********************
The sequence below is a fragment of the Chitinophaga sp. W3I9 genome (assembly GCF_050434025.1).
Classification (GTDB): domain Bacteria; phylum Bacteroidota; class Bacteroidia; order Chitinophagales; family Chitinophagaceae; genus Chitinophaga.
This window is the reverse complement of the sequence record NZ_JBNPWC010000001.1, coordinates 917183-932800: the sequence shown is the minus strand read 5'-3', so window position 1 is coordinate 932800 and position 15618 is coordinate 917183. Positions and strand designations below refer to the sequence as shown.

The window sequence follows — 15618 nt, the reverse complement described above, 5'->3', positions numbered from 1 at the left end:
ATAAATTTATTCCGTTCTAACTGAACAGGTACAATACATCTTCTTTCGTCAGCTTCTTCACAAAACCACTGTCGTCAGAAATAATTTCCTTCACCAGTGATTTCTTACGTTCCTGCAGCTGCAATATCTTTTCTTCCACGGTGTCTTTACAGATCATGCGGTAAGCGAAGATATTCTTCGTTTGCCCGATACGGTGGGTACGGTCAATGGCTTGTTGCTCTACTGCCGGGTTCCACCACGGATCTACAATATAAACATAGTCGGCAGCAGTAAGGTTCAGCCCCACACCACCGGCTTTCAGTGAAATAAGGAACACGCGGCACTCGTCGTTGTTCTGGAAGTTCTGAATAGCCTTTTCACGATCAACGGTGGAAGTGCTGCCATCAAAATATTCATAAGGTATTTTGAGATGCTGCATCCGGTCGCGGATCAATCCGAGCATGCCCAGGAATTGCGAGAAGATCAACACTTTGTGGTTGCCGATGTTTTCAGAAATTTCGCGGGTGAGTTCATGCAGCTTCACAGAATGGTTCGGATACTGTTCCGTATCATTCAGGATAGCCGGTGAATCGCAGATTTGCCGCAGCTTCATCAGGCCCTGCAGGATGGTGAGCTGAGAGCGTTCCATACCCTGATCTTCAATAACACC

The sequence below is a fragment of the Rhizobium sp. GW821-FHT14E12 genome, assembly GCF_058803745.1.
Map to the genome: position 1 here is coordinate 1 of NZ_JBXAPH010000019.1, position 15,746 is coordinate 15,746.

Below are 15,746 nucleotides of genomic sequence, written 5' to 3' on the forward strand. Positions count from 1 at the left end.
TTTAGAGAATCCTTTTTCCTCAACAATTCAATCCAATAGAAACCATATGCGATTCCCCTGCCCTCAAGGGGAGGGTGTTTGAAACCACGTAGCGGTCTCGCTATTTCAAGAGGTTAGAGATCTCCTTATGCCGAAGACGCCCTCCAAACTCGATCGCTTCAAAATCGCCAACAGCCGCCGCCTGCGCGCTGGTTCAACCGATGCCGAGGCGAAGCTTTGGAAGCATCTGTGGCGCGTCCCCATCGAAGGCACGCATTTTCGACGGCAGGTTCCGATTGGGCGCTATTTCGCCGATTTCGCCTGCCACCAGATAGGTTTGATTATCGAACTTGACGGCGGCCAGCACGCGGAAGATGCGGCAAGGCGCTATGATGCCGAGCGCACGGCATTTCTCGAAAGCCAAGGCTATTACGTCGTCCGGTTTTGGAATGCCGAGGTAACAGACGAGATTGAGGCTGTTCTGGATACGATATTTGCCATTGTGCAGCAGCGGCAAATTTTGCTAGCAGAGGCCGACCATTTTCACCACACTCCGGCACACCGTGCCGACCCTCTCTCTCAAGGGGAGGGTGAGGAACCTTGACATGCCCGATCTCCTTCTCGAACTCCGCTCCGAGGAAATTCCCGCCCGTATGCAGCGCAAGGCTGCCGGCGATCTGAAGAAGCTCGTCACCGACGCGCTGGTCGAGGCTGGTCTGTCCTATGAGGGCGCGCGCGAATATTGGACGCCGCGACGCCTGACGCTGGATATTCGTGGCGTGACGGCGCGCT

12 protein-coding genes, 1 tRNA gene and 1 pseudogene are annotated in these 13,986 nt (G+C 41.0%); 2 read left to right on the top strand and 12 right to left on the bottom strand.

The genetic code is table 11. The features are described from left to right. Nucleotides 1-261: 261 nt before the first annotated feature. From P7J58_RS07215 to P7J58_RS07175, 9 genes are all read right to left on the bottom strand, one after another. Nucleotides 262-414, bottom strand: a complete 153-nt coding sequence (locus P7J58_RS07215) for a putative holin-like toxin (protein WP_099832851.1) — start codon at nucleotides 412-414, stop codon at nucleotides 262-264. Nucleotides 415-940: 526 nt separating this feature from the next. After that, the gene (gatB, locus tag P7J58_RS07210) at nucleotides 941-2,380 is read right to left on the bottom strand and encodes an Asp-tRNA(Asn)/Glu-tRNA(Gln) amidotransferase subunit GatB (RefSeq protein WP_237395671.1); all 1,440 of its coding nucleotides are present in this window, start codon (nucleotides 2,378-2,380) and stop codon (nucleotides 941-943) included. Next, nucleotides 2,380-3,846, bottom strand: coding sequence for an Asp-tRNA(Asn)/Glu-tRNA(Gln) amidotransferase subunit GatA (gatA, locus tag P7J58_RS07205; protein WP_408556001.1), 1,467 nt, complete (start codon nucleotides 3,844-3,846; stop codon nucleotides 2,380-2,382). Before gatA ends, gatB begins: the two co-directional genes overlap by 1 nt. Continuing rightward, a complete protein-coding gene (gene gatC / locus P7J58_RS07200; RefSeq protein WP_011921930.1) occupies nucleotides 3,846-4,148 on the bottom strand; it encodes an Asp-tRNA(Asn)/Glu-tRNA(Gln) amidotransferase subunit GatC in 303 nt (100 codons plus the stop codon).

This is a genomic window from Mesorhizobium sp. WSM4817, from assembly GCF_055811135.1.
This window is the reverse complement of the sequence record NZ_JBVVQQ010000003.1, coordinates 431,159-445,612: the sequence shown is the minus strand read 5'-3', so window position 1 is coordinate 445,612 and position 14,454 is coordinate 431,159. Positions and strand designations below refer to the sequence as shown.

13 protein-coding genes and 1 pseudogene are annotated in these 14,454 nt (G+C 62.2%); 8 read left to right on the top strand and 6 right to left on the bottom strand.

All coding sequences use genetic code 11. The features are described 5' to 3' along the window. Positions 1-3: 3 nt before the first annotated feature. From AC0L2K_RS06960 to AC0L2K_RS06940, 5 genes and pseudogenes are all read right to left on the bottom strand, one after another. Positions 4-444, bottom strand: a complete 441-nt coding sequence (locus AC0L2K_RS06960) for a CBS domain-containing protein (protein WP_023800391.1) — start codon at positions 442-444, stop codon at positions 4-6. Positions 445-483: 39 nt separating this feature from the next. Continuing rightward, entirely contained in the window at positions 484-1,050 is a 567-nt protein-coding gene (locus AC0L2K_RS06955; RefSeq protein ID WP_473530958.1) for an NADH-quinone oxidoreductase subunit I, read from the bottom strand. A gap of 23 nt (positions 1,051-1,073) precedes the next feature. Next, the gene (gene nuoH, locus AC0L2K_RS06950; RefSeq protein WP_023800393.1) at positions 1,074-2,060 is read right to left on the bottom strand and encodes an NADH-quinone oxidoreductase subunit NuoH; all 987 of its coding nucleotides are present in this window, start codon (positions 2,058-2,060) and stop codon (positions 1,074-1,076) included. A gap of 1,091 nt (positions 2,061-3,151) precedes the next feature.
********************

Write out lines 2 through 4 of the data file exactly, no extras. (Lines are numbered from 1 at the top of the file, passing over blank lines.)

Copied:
Classification (GTDB): domain Bacteria; phylum Bacteroidota; class Bacteroidia; order Chitinophagales; family Chitinophagaceae; genus Chitinophaga.
This window is the reverse complement of the sequence record NZ_JBNPWC010000001.1, coordinates 917183-932800: the sequence shown is the minus strand read 5'-3', so window position 1 is coordinate 932800 and position 15618 is coordinate 917183. Positions and strand designations below refer to the sequence as shown.

The window sequence follows — 15618 nt, the reverse complement described above, 5'->3', positions numbered from 1 at the left end: